Ray sat in his bathrobe watching the rain drops bounce off the deck. He couldn’t say he was too disappointed by the weather. He had Donna all to himself, and she didn’t seem to mind being stuck inside, either. The rain drizzled onto the side of the house, beading up on the windows. Ray stole a glance at Donna, who was napping soundly in their bed. He made a mental note of her image, trying to freeze it forever in his mind. He looked back out at the water, watching the waves as they crashed and disappeared into the foam. He felt a slight chill as he watched the seagulls touch down on the beach. He took off his robe and crawled back into bed. He snuggled next to Donna and she stirred.
“Now why did you wake me up? I was having this wonderful dream that I was married to a cowboy and living on a ranch. Nothing like that ever happens in real life.”
He laughed. “I was cold, and you looked warm.” He put his arms around her. “Can you forgive me?”
She smiled. “I already have.”
“I think I could stay here with you, like this, all day long.”
She looked into his eyes. “The weather makes your offer even more tempting than usual.”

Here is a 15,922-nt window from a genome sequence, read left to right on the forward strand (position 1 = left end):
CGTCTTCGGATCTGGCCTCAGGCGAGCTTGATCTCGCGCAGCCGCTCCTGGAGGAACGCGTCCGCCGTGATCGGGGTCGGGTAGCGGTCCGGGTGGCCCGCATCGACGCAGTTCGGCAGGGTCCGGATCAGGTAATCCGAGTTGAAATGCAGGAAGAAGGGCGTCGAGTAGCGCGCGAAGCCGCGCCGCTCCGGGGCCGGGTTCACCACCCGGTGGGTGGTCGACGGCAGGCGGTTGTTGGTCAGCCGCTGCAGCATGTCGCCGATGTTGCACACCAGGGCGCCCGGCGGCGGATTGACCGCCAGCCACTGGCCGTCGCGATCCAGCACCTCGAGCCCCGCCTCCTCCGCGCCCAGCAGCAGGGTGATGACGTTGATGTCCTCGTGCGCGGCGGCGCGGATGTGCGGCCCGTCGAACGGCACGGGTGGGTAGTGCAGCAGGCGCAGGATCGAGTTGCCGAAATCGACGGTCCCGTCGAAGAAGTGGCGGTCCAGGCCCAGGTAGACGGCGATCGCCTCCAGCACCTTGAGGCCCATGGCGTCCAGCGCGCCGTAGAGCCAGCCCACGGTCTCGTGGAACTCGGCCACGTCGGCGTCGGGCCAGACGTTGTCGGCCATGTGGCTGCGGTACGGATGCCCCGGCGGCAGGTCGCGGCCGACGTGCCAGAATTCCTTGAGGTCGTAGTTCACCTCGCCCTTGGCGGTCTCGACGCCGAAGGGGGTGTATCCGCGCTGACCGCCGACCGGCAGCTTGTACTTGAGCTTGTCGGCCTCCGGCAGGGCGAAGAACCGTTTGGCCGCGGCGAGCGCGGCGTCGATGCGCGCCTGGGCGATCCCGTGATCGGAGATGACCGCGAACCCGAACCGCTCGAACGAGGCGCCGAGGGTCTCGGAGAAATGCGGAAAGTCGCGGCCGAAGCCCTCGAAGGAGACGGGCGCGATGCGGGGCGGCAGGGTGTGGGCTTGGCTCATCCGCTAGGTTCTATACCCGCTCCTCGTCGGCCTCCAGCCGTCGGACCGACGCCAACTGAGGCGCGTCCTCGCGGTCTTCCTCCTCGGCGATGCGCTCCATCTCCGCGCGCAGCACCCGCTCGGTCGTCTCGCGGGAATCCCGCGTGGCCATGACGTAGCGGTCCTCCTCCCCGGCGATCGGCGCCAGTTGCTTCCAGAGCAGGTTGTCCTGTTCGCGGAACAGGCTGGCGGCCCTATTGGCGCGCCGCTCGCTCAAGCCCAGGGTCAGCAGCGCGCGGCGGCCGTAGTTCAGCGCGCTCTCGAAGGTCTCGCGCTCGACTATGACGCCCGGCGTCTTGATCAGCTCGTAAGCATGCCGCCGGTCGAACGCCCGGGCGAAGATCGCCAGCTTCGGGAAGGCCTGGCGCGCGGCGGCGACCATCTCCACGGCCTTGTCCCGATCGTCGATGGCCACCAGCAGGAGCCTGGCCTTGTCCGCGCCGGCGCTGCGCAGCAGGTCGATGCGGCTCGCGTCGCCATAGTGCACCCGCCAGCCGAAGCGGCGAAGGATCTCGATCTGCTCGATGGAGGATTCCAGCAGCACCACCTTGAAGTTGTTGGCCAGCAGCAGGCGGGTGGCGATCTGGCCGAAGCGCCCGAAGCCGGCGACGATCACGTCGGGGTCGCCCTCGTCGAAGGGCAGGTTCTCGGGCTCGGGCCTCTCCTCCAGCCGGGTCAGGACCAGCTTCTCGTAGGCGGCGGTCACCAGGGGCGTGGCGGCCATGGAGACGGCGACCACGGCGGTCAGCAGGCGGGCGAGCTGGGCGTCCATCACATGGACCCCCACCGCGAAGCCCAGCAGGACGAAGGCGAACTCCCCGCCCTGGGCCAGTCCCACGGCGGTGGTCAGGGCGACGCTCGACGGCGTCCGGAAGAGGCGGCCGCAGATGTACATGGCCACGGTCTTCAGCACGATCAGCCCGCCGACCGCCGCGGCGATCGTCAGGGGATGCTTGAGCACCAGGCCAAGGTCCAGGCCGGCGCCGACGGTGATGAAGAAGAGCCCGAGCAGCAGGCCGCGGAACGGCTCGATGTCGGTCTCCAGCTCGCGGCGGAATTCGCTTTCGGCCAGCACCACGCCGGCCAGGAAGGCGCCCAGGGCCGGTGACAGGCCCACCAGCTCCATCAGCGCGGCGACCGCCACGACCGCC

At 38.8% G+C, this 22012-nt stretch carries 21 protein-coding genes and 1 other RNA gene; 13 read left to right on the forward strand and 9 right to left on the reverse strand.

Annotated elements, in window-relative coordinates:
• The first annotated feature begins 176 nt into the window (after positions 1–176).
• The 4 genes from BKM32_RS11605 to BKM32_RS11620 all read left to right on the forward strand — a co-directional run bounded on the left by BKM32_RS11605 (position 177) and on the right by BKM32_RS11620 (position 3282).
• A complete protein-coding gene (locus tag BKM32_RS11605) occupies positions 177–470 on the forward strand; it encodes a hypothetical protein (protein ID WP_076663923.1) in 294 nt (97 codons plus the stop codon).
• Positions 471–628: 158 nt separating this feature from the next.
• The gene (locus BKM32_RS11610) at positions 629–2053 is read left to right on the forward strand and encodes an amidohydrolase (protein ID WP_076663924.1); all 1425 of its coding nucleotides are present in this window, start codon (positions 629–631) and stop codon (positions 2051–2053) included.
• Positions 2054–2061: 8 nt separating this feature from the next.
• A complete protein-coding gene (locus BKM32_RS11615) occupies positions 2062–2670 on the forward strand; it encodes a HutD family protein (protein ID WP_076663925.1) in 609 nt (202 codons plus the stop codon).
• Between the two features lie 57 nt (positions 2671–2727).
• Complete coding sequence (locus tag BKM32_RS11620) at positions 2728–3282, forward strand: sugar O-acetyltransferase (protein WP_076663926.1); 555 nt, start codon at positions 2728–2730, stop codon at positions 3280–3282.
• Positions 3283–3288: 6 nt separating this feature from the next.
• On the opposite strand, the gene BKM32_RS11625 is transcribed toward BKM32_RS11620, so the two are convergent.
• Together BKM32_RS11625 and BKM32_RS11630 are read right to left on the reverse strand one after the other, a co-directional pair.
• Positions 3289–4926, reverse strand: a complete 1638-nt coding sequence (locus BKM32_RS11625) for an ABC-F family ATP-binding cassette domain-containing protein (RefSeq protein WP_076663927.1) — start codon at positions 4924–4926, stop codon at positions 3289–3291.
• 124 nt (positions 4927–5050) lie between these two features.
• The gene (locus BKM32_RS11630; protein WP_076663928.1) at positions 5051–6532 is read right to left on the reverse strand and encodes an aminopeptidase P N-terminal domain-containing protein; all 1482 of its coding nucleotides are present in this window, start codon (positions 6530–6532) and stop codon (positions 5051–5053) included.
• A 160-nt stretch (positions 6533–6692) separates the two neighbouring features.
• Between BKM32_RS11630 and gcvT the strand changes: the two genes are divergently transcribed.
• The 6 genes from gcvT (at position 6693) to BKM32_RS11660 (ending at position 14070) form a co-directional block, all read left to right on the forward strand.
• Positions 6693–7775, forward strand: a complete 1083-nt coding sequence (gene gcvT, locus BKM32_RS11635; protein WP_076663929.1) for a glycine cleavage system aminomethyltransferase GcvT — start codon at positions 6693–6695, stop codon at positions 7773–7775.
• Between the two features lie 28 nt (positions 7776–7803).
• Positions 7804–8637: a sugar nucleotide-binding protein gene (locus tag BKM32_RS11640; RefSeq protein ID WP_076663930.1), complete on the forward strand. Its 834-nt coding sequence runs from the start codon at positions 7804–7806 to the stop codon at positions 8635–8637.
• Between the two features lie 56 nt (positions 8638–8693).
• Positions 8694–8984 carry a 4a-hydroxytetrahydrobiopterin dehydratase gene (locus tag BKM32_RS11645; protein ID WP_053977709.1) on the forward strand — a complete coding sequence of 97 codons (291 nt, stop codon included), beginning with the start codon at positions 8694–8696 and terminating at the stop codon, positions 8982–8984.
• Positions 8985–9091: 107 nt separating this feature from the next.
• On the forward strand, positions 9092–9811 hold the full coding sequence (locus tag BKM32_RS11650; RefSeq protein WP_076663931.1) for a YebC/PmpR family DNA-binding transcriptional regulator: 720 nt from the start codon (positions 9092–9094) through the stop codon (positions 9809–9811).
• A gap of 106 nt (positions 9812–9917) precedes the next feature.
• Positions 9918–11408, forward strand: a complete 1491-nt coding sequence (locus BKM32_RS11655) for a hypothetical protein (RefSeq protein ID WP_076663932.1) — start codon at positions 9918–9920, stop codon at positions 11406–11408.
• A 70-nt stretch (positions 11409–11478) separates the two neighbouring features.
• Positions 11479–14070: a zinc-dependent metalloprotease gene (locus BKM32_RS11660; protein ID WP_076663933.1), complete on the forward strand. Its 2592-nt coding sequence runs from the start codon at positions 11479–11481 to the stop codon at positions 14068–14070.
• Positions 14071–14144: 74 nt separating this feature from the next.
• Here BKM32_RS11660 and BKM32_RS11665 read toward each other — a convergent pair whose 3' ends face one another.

He stared intently at her face. “Did anyone ever tell you that you look the most beautiful when you’ve just woken up?”
“No, but keep talking. I like your compliments.”
He softly kissed her on the forehead. “I hope you never get tired of me.”
“I get tired from you, but I don’t think I’ll ever get tired of you.” She ran her hand over his thigh. He shivered, but not because he was still cold.
“You know, when it’s raining like this, there really is only one thing worth doing.”
Ray feigned confusion. “And what might that be?”
“I think you know.” She moved closer to him and pressed her lips to his.
She felt his hands caressing her back, working their magic over her skin. Their flesh began to radiate a heat as they converged, sending sparks up and down their bodies. Ray changed position so that he was on top of her, and she used her hands to massage his skin as he slipped inside of her. They moved together, loving each other in the way that only they knew how. Slowly they intensified their movements, each of them wanting to make the moment last as long as possible. There was a heightened sense of every touch, every kiss, and every sound. Ray began to accelerate his strokes, and in the moment they erupted together, it seemed as though they were frozen in time.
They were lying in bed afterward, lost in each other’s arms. While they had been too busy to notice, the rain finally cleared up and the sun began to
peek through the clouds.
Ray looked into her eyes and smiled. “Listen, how would you like to take a walk with me?”
“I’d like that, cowboy.” They kissed, and she pressed him close to her one last time before they got up to get dressed.
They walked down the beach, hand in hand, their feet marking a path in the wet sand. The sun seemed to follow them as they moved, shining a luster onto their lives as they made their way toward the horizon.